BABIES FOR SALE

by Lucy Cooper

The Bulgarian authorities slam a BBC sting exposing serious crime in Bulgaria’s biggest Black Sea town

In the middle of the summer, the lead story on BBC1's Ten O'Clock News was a report on baby smuggling in Bulgaria. Presented by Sangita Myska, it used a hidden camera to expose a child trafficker operating out of the popular Black Sea resort of Varna.

The BBC's three-strong undercover team spent over a month setting up the sting, which revealed Bulgarian businessman “Harry” negotiating the sale of a child and its illegal passage to the UK for 60,000 euros.

Despite footage of Harry boasting that he had smuggled children across Europe, discussing tried and tested trafficking routes, and arranging “viewings” of a number of toddlers “for sale”, Varna police claimed that they had “found nothing to support claims of an organised group selling children”.

The BBC team arrived in Varna following a lead from a colleague, someone Myska had worked with on previous undercover assignments, that a trafficker operating in Varna was smuggling babies and children out of Bulgaria.

One member of the team, a security expert, posed as a shady British businessman looking to buy a baby in Bulgaria.

In “Laying Bait for Baby Smugglers”, a documentary about the making of the report, he describes how the operation began. The first step, he said, was to “get alongside this criminal element which is operating in Bulgaria”. To do this they made contact with some of the lower echelons of Harry's gang and worked their way up to Harry himself, who, it turned out, was running operations out of a rather unlikely locale - a petrol station café in Varna.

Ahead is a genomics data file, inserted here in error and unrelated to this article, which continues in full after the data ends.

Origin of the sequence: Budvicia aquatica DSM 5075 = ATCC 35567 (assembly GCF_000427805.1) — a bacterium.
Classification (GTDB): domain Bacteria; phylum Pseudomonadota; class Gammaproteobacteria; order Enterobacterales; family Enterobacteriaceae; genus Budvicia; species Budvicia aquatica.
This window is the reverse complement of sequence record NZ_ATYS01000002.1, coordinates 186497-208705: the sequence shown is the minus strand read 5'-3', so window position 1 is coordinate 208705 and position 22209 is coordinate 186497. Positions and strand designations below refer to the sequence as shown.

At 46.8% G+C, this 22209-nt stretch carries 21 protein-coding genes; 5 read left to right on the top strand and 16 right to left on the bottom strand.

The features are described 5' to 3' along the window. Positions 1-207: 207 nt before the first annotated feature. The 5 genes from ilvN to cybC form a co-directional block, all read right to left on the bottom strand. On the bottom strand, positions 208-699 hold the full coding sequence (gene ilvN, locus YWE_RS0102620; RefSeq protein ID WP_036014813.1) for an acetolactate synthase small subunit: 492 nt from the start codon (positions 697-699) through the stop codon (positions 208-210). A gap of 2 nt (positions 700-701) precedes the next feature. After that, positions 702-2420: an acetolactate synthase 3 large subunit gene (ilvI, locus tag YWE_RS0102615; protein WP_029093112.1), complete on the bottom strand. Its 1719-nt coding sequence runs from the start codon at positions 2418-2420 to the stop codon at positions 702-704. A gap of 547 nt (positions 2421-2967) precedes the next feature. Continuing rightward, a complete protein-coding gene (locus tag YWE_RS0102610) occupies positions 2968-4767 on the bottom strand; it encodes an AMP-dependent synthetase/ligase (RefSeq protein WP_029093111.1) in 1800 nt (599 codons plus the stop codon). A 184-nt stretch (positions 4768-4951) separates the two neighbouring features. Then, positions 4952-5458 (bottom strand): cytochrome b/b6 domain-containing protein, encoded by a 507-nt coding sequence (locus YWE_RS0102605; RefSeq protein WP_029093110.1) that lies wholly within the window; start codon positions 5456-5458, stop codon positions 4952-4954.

While lacking the gangster chic of a casino or strip club, the café did serve a practical purpose, allowing Harry to remain inconspicuous amid the constant comings and goings of the garage's customers. He used it to meet new clients and drive them out of Varna, changing vehicles along the way to avoid detection.

It was on one of these trips that Harry pointed out prostitutes on the roadside whom he'd put to work, and boasted of “routinely trafficking” women across Europe.